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Site of one of SC’s most polluted areas could be made into residential development

On Wednesday, the Environmental Protection Agency posted a public notice informing South...
On Wednesday, the Environmental Protection Agency posted a public notice informing South Carolinians they are planning to remove restrictions that bar residential development on the Macalloy Corporation Superfund Site.(Live 5 News)
Published: Jul. 22, 2021 at 4:11 PM EDT
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CHARLESTON, S.C. (WCSC) - The site of one of South Carolina’s most polluted areas could be developed into a North Charleston neighborhood, apartment complex or some other kind of residential development.

On Wednesday, the Environmental Protection Agency posted a public notice informing South Carolinians they are planning to remove restrictions that bar residential development on the Macalloy Corporation Superfund Site.

The site, located at 1800 Pittsburg Avenue, was officially listed as a Superfund sites in 2000. It was once the site of the Macalloy Corporation, which housed a ferrochromium alloy smelting plant. The plant left behind an environmental disaster with toxic chemicals detected in the land, air and ground water.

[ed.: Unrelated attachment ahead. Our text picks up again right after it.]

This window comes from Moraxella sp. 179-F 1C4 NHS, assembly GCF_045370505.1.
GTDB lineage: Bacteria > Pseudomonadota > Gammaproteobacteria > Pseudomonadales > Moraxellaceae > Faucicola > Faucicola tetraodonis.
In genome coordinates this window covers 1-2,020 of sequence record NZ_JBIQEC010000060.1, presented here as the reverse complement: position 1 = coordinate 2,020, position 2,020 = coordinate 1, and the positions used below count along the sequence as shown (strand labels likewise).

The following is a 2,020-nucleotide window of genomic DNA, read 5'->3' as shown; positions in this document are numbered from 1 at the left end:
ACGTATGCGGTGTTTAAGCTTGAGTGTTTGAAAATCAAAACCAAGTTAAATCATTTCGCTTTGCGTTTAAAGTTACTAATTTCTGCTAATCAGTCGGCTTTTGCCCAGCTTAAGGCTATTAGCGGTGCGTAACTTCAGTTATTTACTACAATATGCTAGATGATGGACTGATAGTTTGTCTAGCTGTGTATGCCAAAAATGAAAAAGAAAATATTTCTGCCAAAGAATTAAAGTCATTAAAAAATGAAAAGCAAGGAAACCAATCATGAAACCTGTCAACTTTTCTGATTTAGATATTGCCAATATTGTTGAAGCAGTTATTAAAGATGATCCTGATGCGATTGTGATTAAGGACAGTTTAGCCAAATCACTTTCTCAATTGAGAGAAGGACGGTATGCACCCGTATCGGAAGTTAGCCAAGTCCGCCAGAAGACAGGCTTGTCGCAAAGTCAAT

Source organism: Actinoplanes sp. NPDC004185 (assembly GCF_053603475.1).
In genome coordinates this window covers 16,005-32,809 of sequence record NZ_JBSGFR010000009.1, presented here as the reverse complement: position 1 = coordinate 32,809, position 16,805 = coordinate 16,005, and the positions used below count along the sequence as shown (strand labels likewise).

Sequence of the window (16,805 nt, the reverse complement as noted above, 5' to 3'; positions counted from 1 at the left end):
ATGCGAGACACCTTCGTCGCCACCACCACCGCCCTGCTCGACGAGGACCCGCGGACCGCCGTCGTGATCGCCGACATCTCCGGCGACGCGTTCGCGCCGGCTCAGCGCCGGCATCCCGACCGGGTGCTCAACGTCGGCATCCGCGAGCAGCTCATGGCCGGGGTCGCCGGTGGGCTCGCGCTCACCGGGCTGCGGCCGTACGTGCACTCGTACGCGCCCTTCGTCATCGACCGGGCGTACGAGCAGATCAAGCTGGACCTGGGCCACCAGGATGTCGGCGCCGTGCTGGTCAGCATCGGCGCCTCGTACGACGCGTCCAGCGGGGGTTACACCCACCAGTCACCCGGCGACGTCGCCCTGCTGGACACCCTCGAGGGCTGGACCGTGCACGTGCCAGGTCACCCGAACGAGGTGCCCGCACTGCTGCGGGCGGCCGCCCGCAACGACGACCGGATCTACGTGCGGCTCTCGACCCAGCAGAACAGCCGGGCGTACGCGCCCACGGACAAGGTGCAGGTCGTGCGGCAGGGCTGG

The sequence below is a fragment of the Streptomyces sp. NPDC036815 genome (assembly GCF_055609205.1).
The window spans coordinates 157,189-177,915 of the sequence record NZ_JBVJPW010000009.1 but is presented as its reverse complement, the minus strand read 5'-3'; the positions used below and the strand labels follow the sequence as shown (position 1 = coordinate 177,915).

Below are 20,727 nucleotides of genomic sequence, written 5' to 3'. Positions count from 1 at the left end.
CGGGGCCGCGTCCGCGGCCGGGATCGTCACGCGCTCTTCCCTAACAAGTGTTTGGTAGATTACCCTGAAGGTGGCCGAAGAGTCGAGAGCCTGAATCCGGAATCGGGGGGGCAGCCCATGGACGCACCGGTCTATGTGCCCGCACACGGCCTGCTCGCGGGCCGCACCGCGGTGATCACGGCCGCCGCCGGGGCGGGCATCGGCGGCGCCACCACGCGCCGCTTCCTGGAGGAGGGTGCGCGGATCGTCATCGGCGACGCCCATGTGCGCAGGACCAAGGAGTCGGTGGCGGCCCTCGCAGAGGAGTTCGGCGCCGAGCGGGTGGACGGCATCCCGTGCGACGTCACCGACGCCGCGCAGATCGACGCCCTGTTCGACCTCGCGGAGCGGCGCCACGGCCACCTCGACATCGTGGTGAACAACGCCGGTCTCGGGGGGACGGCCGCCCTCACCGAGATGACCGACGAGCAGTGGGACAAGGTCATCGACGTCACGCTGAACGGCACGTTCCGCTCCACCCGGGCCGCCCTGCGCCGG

“The bulk of that cleanup was finished in 2006,” said Craig Zeller, EPA Remedial Project Manager. “Back in September we took 134 acres off the Superfund list which is called the NPL – the National Priorities List. . . For whatever reason those last six acres are being really stubborn, it still has a little chromium in it.”

The area has since been deemed suitable for industrial use and is home to three different businesses – a paper stock recycler, a liquid sea container business and a container tank cleaning business. However, the land is still mostly empty.

“We were asked by the property owners about the residential use restriction and if it was even necessary,” Zeller said. “We went back and looked at the information. As it turns out, the restriction was overly conservative, and we did not need to put that restriction on there.”

Zeller says the land is perfectly safe for residential use which is why they are opting to remove the restriction. However, there is a public comment period that is open until July 29.

Public comment can be submitted by calling Zeller at (404) 562-8827 or via email at zeller.craig@epa.gov. So far, Zeller says they have received no public comment.

The move would simply free up the land for the option to be rezoned for residential use. North Charleston City Council would still need to approve any zoning changes.

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